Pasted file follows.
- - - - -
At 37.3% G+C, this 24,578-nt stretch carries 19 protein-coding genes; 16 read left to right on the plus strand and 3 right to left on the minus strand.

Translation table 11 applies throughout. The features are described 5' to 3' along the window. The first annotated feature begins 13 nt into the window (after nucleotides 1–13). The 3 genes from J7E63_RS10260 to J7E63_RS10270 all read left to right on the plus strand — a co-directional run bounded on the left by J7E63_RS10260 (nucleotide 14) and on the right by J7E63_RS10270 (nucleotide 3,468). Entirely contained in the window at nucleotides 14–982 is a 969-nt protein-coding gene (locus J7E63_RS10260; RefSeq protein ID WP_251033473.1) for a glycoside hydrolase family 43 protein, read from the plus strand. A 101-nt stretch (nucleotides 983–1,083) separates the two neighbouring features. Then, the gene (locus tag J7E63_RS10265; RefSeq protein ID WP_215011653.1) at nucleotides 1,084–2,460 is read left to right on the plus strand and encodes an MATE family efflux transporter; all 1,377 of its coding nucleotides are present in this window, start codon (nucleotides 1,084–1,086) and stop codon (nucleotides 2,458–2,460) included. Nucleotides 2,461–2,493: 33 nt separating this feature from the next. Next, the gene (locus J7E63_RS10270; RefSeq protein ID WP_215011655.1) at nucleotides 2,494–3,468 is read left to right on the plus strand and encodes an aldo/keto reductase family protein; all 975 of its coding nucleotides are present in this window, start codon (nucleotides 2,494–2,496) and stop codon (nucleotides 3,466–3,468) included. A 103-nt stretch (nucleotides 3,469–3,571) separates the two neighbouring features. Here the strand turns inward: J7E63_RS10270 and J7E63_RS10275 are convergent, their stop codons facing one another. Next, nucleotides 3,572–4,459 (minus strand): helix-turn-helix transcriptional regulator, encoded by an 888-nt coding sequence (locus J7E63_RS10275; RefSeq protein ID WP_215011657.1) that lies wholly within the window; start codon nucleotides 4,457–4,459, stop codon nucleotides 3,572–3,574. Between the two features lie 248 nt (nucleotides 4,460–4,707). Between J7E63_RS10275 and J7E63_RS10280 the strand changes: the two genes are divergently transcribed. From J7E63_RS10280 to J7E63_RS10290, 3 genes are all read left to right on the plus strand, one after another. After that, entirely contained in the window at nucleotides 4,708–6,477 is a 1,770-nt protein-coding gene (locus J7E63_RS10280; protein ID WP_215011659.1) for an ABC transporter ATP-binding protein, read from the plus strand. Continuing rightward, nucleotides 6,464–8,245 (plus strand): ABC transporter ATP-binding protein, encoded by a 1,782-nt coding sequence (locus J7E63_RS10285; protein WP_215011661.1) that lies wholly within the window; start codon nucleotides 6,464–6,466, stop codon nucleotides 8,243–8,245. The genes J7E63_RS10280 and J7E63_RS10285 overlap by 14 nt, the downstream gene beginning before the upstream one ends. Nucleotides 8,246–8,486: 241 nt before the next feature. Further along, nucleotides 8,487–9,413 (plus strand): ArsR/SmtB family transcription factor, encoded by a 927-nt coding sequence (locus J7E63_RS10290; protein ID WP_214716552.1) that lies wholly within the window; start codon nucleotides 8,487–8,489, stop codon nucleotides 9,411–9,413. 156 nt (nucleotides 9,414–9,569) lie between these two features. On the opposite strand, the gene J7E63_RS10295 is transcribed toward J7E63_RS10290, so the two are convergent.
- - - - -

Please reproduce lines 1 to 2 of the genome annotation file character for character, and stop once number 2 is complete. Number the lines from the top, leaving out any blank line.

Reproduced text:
At 37.3% G+C, this 24,578-nt stretch carries 19 protein-coding genes; 16 read left to right on the plus strand and 3 right to left on the minus strand.

Translation table 11 applies throughout. The features are described 5' to 3' along the window. The first annotated feature begins 13 nt into the window (after nucleotides 1–13). The 3 genes from J7E63_RS10260 to J7E63_RS10270 all read left to right on the plus strand — a co-directional run bounded on the left by J7E63_RS10260 (nucleotide 14) and on the right by J7E63_RS10270 (nucleotide 3,468). Entirely contained in the window at nucleotides 14–982 is a 969-nt protein-coding gene (locus J7E63_RS10260; RefSeq protein ID WP_251033473.1) for a glycoside hydrolase family 43 protein, read from the plus strand. A 101-nt stretch (nucleotides 983–1,083) separates the two neighbouring features. Then, the gene (locus tag J7E63_RS10265; RefSeq protein ID WP_215011653.1) at nucleotides 1,084–2,460 is read left to right on the plus strand and encodes an MATE family efflux transporter; all 1,377 of its coding nucleotides are present in this window, start codon (nucleotides 1,084–1,086) and stop codon (nucleotides 2,458–2,460) included. Nucleotides 2,461–2,493: 33 nt separating this feature from the next. Next, the gene (locus J7E63_RS10270; RefSeq protein ID WP_215011655.1) at nucleotides 2,494–3,468 is read left to right on the plus strand and encodes an aldo/keto reductase family protein; all 975 of its coding nucleotides are present in this window, start codon (nucleotides 2,494–2,496) and stop codon (nucleotides 3,466–3,468) included. A 103-nt stretch (nucleotides 3,469–3,571) separates the two neighbouring features. Here the strand turns inward: J7E63_RS10270 and J7E63_RS10275 are convergent, their stop codons facing one another. Next, nucleotides 3,572–4,459 (minus strand): helix-turn-helix transcriptional regulator, encoded by an 888-nt coding sequence (locus J7E63_RS10275; RefSeq protein ID WP_215011657.1) that lies wholly within the window; start codon nucleotides 4,457–4,459, stop codon nucleotides 3,572–3,574. Between the two features lie 248 nt (nucleotides 4,460–4,707). Between J7E63_RS10275 and J7E63_RS10280 the strand changes: the two genes are divergently transcribed. From J7E63_RS10280 to J7E63_RS10290, 3 genes are all read left to right on the plus strand, one after another. After that, entirely contained in the window at nucleotides 4,708–6,477 is a 1,770-nt protein-coding gene (locus J7E63_RS10280; protein ID WP_215011659.1) for an ABC transporter ATP-binding protein, read from the plus strand. Continuing rightward, nucleotides 6,464–8,245 (plus strand): ABC transporter ATP-binding protein, encoded by a 1,782-nt coding sequence (locus J7E63_RS10285; protein WP_215011661.1) that lies wholly within the window; start codon nucleotides 6,464–6,466, stop codon nucleotides 8,243–8,245. The genes J7E63_RS10280 and J7E63_RS10285 overlap by 14 nt, the downstream gene beginning before the upstream one ends. Nucleotides 8,246–8,486: 241 nt before the next feature. Further along, nucleotides 8,487–9,413 (plus strand): ArsR/SmtB family transcription factor, encoded by a 927-nt coding sequence (locus J7E63_RS10290; protein ID WP_214716552.1) that lies wholly within the window; start codon nucleotides 8,487–8,489, stop codon nucleotides 9,411–9,413. 156 nt (nucleotides 9,414–9,569) lie between these two features. On the opposite strand, the gene J7E63_RS10295 is transcribed toward J7E63_RS10290, so the two are convergent.